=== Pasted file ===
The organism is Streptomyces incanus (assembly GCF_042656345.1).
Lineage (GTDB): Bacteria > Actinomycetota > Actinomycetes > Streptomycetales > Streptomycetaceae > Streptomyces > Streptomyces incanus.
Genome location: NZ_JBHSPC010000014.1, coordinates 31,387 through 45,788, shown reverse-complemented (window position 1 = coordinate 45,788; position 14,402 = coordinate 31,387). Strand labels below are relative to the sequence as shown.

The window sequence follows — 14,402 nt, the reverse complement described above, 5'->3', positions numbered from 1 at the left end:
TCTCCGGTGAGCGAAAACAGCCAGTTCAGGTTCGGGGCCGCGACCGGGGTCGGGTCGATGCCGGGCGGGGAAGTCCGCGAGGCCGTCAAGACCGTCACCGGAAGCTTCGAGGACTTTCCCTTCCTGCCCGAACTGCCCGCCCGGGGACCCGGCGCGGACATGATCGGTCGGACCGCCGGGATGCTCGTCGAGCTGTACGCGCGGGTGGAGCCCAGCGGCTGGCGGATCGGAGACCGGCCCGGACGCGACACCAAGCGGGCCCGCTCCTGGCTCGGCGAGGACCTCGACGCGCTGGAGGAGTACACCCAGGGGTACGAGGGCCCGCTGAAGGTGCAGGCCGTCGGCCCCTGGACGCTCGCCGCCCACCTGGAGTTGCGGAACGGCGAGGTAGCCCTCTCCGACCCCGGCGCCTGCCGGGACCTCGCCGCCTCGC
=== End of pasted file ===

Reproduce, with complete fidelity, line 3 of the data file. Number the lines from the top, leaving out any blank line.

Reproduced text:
Genome location: NZ_JBHSPC010000014.1, coordinates 31,387 through 45,788, shown reverse-complemented (window position 1 = coordinate 45,788; position 14,402 = coordinate 31,387). Strand labels below are relative to the sequence as shown.